Design of the programmable data plane functions is enabled by the Software Defined Specification Environment for Networking (SDNet), with functional specifications automatically compiled into Xilinx’s All Programmable FPGAs and SoCs.
In contrast to traditional SDN architectures, which employ fixed data plane hardware with a narrow southbound API connection to the control plane, Softly Defined Networks are based upon a programmable data plane with content-intelligence and a rich southbound API control plane connection. This, Xilinx claims, enables multiple disruptive capabilities including:
· Support of wire speed services that are independent of protocol complexity
· Provisioning of per-flow, flexible services
· Support for revolutionary in-service “hitless” upgrades while operating at 100% line rate
These capabilities enable carriers and MSOs to dynamically provision unique, differentiated services without any interruption to the existing service or the need for hardware requalification or manual intervention. This provides service providers higher revenue potential, and network equipment providers realise similar benefits from the feature rich, flexible Softly Defined Network platform which allows for extensive differentiation through the deployment of content-aware data plane hardware that is programmed with the SDNet environment.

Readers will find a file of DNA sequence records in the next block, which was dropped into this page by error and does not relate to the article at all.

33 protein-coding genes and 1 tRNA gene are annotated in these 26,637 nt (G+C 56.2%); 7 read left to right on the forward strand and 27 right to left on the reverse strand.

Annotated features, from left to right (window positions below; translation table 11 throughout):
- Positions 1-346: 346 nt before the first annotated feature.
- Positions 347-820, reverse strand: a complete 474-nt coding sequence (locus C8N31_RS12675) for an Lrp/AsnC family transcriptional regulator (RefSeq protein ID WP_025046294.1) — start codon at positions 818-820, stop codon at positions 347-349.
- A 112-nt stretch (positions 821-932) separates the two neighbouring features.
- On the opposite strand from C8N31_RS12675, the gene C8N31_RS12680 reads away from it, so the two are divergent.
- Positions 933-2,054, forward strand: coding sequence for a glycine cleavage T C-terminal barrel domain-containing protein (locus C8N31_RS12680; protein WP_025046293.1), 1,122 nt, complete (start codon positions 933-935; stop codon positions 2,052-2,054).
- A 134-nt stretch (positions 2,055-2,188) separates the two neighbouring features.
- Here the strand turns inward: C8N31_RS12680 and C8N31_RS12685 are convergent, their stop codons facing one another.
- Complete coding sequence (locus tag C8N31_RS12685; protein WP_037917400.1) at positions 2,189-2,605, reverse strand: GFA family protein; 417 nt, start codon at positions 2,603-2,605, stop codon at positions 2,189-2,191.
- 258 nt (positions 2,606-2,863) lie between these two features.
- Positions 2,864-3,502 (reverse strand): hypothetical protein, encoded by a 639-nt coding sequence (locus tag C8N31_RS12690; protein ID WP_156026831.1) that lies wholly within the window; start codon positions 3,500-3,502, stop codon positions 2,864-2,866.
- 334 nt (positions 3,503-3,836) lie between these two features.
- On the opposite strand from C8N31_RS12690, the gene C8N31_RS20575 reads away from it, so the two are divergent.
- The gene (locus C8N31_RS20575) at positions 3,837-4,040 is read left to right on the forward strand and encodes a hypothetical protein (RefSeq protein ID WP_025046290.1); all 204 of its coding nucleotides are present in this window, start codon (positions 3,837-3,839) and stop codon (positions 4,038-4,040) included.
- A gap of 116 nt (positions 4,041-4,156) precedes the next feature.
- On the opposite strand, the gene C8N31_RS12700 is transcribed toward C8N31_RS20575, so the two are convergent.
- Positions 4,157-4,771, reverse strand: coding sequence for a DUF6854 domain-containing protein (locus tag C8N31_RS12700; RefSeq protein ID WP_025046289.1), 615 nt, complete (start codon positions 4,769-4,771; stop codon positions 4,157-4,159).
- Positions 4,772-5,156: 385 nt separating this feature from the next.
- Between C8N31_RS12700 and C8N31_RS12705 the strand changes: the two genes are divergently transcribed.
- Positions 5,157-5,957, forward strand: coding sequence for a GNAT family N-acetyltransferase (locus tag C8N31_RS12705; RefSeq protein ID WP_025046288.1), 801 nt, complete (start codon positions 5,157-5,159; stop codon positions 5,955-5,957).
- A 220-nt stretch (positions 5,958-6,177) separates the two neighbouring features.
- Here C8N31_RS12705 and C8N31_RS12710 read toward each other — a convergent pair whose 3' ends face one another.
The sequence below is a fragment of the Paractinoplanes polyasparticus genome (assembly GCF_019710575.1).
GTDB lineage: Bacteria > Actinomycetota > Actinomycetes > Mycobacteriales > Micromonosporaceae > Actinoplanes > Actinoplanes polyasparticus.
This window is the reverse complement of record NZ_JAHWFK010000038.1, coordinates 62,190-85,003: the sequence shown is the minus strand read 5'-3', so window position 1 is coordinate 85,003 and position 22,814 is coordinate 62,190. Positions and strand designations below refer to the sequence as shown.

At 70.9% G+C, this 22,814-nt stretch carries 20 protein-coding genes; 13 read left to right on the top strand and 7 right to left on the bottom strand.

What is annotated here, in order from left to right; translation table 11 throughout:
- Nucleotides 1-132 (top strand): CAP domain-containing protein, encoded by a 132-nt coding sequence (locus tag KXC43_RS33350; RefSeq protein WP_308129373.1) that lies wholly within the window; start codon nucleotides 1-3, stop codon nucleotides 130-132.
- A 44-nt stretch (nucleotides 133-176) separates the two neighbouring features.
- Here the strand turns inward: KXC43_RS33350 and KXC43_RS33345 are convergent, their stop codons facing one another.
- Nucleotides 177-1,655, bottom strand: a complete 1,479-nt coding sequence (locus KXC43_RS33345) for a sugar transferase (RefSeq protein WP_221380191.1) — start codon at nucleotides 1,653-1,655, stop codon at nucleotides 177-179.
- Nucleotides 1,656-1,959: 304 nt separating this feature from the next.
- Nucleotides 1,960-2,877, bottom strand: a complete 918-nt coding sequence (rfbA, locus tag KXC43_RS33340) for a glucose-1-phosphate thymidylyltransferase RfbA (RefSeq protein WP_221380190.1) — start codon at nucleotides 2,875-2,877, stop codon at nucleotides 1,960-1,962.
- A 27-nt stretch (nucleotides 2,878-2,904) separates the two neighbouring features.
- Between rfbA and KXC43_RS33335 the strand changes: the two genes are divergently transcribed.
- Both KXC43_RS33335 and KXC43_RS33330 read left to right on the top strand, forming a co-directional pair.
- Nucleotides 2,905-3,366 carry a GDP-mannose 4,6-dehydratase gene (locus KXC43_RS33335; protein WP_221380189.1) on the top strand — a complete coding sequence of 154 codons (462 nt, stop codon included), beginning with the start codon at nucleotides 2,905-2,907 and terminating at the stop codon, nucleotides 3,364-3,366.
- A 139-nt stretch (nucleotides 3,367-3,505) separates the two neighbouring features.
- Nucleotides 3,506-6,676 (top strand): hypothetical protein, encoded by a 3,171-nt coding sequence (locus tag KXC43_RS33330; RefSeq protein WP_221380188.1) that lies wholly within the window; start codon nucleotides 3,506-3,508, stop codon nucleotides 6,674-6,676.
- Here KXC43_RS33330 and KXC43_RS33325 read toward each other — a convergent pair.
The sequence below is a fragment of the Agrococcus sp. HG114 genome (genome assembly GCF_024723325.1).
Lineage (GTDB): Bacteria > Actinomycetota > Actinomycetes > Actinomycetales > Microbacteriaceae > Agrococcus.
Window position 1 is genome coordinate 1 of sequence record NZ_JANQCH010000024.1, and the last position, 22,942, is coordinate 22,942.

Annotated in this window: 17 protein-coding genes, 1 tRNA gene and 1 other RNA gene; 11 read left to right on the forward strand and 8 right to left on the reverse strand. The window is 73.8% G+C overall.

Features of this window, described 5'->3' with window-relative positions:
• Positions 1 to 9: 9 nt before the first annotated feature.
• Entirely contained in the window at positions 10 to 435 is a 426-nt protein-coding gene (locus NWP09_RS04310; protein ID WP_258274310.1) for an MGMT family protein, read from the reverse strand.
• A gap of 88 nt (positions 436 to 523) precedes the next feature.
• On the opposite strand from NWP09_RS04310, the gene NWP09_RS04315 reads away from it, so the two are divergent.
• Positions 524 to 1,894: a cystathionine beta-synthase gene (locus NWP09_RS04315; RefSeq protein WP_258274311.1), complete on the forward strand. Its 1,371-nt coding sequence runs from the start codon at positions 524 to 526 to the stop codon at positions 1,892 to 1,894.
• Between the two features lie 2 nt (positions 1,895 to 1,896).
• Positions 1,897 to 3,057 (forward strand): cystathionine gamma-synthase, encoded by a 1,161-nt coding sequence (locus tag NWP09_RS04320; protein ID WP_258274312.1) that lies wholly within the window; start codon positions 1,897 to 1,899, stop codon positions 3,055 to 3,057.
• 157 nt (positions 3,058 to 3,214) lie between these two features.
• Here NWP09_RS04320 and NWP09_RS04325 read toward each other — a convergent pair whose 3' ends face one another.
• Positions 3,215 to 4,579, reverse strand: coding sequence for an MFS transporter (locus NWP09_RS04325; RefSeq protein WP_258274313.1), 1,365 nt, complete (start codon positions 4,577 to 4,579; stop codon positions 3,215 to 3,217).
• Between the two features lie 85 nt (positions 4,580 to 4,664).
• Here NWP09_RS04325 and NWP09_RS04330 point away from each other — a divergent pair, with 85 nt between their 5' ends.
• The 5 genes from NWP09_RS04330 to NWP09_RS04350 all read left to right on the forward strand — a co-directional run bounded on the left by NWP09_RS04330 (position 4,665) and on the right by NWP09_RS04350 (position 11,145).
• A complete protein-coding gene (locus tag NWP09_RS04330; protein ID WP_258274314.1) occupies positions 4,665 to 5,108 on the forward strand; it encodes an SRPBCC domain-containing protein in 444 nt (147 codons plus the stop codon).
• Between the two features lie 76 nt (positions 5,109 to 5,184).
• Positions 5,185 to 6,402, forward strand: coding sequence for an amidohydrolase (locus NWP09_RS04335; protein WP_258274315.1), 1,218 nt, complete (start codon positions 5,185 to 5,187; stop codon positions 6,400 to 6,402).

Additional benefits of Softly Defined Network solutions enabled by SDNet and Xilinx All Programmable FPGAs and SoCs include:
· Improved, highly flexible Quality of Service (QoS)
· Flow and session aware capabilities
· Fully programmable hardware data plane and I/O
· Support for NFV at wire speed including user defined, custom capabilities
· Scalable line rates from 1G to 400G
“The first phase of SDN (Software Defined Networking) enables data centre and WAN operators to customise and improve their network in software. In the next phase, we can expect a drive beyond fixed-function hardware data planes. Adding high-level programmability and more sophisticated functionality to the data plane, accessed via standard software APIs, means that networking resources will be managed more intelligently and efficiently, increasing the rate of innovation,” said Nick McKeown, professor of computer science at Stanford University.